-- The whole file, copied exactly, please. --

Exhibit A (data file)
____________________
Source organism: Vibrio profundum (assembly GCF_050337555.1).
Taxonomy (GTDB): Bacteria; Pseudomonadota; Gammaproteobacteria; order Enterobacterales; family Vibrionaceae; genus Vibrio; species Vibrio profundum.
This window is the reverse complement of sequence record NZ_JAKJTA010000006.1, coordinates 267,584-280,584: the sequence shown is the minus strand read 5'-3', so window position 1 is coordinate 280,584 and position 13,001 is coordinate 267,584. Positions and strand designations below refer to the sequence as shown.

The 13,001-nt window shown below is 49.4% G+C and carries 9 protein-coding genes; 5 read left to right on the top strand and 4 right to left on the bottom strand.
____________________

Source organism: Vibrio profundum (assembly GCF_050337555.1).
Taxonomy (GTDB): Bacteria; Pseudomonadota; Gammaproteobacteria; order Enterobacterales; family Vibrionaceae; genus Vibrio; species Vibrio profundum.
This window is the reverse complement of sequence record NZ_JAKJTA010000006.1, coordinates 267,584-280,584: the sequence shown is the minus strand read 5'-3', so window position 1 is coordinate 280,584 and position 13,001 is coordinate 267,584. Positions and strand designations below refer to the sequence as shown.

The 13,001-nt window shown below is 49.4% G+C and carries 9 protein-coding genes; 5 read left to right on the top strand and 4 right to left on the bottom strand.